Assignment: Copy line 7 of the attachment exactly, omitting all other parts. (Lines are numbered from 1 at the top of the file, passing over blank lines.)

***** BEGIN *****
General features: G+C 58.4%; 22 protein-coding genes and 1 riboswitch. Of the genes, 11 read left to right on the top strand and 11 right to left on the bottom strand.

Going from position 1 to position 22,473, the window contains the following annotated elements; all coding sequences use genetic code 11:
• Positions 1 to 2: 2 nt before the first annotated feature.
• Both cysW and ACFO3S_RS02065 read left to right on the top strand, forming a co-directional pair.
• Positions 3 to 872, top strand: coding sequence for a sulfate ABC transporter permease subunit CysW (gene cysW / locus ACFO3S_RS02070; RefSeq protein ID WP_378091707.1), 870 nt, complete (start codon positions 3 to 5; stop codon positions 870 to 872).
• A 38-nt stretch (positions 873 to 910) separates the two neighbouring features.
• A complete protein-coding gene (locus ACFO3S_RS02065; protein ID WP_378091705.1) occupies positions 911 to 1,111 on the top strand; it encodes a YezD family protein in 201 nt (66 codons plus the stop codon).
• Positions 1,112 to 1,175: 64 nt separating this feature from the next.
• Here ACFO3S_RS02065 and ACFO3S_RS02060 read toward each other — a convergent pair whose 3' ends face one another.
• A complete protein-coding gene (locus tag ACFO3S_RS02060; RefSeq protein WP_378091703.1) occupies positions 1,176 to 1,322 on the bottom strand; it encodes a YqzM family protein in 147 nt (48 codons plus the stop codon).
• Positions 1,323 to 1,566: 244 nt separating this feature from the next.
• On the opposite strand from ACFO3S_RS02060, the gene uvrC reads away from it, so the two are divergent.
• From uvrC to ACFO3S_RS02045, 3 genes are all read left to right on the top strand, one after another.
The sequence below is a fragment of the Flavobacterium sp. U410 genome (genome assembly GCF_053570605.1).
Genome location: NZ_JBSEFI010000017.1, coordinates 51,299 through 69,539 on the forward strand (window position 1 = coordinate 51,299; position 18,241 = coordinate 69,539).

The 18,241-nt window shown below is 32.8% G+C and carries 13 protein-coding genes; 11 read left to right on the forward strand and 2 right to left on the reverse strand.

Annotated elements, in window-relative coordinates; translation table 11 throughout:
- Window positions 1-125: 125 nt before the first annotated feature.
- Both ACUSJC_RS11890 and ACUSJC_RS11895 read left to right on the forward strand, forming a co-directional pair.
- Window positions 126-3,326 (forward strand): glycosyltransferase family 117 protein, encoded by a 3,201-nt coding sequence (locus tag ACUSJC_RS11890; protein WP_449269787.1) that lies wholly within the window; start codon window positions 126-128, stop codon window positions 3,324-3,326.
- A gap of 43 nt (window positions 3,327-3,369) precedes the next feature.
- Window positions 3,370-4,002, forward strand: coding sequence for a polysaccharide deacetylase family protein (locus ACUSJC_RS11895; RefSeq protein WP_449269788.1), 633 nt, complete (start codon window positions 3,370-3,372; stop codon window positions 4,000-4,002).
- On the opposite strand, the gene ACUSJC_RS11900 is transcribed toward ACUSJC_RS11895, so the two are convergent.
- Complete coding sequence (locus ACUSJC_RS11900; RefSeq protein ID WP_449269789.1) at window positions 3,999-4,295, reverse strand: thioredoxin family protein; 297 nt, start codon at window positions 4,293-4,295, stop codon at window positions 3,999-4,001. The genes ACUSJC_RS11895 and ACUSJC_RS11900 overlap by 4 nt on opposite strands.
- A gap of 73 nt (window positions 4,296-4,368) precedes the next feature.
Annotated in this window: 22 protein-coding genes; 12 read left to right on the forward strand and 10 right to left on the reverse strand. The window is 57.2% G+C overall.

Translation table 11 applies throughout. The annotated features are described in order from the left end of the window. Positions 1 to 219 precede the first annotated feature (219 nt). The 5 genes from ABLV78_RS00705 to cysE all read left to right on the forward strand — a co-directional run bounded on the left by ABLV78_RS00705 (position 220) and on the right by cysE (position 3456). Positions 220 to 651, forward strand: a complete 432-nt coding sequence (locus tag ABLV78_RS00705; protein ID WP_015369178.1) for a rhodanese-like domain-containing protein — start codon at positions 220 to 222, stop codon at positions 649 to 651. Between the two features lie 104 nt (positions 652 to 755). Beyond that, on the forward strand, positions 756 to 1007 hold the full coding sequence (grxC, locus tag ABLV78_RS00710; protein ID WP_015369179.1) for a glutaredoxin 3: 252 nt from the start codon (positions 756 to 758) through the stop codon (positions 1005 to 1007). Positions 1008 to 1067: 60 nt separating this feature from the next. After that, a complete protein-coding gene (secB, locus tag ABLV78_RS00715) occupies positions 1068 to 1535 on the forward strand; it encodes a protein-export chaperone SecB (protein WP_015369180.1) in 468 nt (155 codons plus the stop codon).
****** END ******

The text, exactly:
• A complete protein-coding gene (locus ACFO3S_RS02065; protein ID WP_378091705.1) occupies positions 911 to 1,111 on the top strand; it encodes a YezD family protein in 201 nt (66 codons plus the stop codon).